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SYDNEY (Reuters) - Australia cancelled a vote on Tuesday to finally ratify an extradition treaty with China, 10 years after it was signed, with the government set for an embarrassing defeat on the vote.
The planned parliamentary vote was to occur two days after China Premier Li Keqiang left Australia where trade deals underpinned fast improving Sino-Australia relations.
But a spokesman for Prime Minister Malcolm Turnbull said the vote had been cancelled, after opposition politicians who control the upper house Senate made it clear they would not support the treaty.
"It has been in our national interest to have this agreement with China. We will speak with our Chinese friends in more detail and decide what to do," Foreign Minister Julie Bishop told a news conference.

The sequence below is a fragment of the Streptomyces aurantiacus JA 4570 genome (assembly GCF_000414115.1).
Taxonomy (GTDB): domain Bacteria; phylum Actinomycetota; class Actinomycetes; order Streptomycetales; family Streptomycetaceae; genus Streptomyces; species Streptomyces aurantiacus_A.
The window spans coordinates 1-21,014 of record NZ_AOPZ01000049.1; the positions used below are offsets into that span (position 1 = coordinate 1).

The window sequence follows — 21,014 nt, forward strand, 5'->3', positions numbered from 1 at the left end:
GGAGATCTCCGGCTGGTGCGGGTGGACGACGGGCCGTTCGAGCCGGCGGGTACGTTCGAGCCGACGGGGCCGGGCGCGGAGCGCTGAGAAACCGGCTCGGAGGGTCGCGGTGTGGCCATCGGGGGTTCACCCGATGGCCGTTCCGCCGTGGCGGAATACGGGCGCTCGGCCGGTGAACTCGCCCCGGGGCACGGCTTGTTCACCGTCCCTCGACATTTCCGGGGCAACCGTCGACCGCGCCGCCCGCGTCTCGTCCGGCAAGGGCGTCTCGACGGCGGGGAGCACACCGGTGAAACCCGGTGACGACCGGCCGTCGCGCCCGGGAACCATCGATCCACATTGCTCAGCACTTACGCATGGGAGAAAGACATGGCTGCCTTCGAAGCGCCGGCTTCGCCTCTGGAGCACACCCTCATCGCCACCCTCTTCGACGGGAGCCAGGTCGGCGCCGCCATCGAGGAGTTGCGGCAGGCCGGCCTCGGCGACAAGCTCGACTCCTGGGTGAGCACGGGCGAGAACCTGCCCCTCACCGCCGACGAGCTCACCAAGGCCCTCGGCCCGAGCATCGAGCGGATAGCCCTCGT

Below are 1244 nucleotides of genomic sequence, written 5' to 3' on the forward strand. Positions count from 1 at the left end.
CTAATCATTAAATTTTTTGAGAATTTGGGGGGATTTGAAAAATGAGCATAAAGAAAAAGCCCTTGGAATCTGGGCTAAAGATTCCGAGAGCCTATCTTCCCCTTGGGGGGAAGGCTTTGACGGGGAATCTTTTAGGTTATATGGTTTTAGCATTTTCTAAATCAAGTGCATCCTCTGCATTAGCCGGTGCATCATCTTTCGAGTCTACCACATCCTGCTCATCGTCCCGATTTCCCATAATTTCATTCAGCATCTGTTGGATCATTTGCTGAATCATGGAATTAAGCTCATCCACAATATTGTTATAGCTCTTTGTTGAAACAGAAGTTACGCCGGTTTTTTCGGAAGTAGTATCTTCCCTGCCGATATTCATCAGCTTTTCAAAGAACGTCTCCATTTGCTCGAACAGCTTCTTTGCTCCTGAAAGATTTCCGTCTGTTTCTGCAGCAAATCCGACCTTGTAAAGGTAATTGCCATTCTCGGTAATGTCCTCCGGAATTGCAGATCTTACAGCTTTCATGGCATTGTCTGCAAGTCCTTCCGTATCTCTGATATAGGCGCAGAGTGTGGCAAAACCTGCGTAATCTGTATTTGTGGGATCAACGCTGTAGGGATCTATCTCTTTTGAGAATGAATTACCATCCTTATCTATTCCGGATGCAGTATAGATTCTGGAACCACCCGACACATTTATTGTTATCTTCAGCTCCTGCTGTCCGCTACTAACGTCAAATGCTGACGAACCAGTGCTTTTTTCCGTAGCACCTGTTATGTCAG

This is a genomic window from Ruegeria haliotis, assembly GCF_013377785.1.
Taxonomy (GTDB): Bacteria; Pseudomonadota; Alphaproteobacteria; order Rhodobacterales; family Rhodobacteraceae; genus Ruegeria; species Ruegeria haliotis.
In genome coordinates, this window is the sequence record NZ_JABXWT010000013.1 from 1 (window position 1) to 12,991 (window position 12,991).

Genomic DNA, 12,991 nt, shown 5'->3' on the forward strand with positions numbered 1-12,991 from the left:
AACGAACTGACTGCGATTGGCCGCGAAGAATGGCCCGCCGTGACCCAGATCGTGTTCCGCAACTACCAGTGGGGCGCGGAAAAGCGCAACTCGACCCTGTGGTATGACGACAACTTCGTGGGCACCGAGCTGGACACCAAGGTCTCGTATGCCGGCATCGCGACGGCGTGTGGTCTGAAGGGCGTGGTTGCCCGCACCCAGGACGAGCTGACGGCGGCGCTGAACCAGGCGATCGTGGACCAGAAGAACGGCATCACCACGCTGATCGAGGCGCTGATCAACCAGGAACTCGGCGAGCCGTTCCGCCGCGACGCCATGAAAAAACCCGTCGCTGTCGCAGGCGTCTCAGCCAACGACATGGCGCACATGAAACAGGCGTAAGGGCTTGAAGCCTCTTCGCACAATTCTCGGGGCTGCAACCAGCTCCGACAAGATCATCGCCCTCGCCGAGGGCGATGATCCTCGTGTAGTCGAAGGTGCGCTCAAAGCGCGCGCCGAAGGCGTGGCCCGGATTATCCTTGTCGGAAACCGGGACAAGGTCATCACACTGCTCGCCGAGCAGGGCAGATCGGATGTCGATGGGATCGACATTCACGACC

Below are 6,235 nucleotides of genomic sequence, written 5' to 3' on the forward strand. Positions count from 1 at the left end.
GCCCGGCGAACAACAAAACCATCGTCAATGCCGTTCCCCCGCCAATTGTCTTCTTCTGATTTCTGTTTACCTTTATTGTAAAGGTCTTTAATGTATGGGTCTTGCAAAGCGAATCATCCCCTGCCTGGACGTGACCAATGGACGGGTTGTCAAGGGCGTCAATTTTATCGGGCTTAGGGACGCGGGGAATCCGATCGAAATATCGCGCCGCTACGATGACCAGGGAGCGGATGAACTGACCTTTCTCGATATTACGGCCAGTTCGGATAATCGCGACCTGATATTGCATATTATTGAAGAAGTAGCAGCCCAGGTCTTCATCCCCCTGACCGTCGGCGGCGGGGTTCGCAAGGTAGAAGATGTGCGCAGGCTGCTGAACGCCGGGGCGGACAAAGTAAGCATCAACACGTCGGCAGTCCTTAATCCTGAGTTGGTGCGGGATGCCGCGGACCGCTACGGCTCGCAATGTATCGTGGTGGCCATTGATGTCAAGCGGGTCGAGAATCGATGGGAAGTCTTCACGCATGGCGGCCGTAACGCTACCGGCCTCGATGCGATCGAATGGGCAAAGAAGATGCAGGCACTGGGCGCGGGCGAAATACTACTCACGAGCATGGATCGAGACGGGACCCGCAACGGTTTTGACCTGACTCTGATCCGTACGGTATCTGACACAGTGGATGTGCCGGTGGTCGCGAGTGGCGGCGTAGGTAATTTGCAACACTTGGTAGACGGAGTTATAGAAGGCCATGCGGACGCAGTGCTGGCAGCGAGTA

Political opposition to the treaty in Australia stems from concerns over China's humanitarian record, with human rights groups regularly accusing Beijing of obtaining confessions through torture.
Australia's inability to ratify the extradition treaty is a blow to China's overseas hunt for corrupt officials and business executives who have fled abroad with their assets, dubbed Operation Fox Hunt.
It also comes as three Australian employees of casino operator Crown Resorts Ltd remain in Chinese custody following their arrest in November 2016 for alleged gambling offences.
(Reporting by Colin Packham; Editing by Michael Perry)